Devonté Hynes & Third Coast Percussion – Fields


Title: Fields
Artist: Devonté Hynes & Third Coast Percussion
Label: Cedille
Formats: CD, Digital
Release date: October 11, 2019


Devonté Hynes, perhaps better known as R&B artist Blood Orange, has covered a lot of musical ground in his career. He recently released his fifth album, Angel’s Pulse, under his Blood Orange persona, and he previously produced indie rock music under the name Lightspeed Champion. Many of Dev’s fans might be unaware, however, of his love of classical music and his 2018 debut at the Kennedy Center as one of four pianists performing Philip Glass’s 20 Etudes. Now, with the release of Fields, featuring Hynes collaboration with the Chicago-based ensemble Third Coast Percussion, he makes his recording debut as a composer in the classical music world.

Third Coast Percussion, winner of a 2017 Grammy Award for their album of Steve Reich music, reached out to Hynes to compose music for a collaborative project between the percussion group and Hubbard Street Dance Chicago. With music that began on Hynes’ digital audio workstation, and then was arranged and performed by Third Coast Percussion, Fields explores the depth of collaboration between composer and musician. With a seemingly vast array of instruments— including vibraphones, marimbas, crotales, glockenspiel, tuned bowls, glass wind chimes, and many more—Fields weaves together musical textures and timbres in waves of often dreamlike sound.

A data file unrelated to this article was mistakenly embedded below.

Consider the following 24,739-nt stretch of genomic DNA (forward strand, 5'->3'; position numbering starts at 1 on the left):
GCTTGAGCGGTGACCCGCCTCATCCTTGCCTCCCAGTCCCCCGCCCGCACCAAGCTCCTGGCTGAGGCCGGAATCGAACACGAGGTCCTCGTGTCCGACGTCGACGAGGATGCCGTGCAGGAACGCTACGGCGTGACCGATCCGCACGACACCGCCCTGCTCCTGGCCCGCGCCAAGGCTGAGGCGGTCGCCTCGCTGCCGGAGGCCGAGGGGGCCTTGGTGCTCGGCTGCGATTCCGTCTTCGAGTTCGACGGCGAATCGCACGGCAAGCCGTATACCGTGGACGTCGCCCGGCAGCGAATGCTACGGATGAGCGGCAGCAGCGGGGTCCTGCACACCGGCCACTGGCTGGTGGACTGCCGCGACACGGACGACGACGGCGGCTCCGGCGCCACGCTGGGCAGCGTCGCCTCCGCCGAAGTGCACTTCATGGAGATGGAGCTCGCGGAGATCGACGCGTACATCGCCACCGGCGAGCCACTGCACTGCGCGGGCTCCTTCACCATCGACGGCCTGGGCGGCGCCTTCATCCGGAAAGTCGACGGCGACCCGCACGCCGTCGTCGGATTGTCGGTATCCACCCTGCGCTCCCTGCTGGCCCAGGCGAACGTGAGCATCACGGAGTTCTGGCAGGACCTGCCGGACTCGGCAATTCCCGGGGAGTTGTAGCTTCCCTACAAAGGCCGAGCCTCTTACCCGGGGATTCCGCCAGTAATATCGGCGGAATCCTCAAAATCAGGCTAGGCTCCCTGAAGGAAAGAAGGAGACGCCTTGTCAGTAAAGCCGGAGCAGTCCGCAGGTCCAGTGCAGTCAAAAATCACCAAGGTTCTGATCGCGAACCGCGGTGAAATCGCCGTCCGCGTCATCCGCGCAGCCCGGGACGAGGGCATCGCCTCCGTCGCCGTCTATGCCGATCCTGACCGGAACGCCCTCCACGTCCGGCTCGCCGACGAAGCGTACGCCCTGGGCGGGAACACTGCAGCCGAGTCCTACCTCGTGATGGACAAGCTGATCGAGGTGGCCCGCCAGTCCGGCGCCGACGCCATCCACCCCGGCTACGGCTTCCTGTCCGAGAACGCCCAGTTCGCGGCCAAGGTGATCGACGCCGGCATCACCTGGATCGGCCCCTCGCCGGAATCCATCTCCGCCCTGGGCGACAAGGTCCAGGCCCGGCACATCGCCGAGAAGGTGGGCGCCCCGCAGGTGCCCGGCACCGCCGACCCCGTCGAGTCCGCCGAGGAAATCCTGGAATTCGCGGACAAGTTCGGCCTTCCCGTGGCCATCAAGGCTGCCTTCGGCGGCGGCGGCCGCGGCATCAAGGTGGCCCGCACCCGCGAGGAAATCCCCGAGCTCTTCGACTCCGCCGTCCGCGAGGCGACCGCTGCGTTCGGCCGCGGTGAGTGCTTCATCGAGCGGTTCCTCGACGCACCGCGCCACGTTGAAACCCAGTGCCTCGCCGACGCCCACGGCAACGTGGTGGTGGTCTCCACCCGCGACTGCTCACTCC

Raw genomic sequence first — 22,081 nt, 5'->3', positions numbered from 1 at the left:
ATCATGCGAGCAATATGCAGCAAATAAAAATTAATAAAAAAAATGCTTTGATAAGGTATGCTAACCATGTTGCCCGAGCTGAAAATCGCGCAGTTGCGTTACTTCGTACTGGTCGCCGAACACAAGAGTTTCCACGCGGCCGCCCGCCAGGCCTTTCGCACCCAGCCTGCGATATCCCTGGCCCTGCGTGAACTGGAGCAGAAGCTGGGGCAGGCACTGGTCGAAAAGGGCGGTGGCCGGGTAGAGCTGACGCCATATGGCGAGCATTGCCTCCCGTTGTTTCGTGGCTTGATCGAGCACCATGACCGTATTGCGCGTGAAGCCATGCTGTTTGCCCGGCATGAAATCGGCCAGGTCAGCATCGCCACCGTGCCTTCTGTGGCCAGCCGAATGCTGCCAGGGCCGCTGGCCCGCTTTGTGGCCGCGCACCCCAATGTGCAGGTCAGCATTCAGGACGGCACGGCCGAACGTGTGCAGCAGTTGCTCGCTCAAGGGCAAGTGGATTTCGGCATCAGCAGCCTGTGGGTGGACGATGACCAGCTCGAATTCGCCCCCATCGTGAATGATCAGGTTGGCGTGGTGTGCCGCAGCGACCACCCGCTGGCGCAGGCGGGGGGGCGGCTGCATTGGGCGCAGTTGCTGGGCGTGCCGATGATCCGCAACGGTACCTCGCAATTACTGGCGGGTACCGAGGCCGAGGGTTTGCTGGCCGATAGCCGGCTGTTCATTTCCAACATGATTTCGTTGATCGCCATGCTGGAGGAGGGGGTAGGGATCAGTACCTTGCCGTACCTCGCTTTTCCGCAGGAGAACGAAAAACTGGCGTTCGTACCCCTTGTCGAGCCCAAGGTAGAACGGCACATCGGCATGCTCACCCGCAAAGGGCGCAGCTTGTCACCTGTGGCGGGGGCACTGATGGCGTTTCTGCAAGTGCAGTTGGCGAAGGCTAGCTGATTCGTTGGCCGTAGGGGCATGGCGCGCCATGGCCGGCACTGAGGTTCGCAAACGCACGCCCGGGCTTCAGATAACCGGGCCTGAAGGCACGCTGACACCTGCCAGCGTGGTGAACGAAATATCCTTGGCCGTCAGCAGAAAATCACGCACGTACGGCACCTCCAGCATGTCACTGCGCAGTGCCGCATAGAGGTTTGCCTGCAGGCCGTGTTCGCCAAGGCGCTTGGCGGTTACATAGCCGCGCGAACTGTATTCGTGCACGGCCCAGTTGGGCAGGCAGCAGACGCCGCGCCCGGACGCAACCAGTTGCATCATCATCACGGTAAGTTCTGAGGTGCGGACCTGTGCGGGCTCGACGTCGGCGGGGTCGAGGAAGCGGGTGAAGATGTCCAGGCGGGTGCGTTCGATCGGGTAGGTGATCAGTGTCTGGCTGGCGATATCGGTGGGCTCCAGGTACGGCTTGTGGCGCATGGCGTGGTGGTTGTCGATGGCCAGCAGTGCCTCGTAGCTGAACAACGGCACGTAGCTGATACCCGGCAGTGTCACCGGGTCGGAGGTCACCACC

The most substantial part of this recording is the multi-movement piece, For All Its Fury. The movements swing from delicate and windblown to rough with staticky shadows, biting interjections, and drawn-out moments of pull and release as textures and dynamics play out in each movement. The final movement, “Fields,” from which the title of the album is derived, begins with a flowing soundscape that escalates with sparkling bursts of sound in a rush towards the final arrival.

For All Its Fury is followed by Perfectly Voiceless and There Was Nothing. Throughout these three works, Hynes exhibits the influence of his early exposure to Claude Debussy, Erik Satie, Giacomo Puccini, and Philip Glass. With Fields, Dev Hynes captures a sense of imminent arrival; of dawn on the horizon.

Reviewed by Anna Hinkley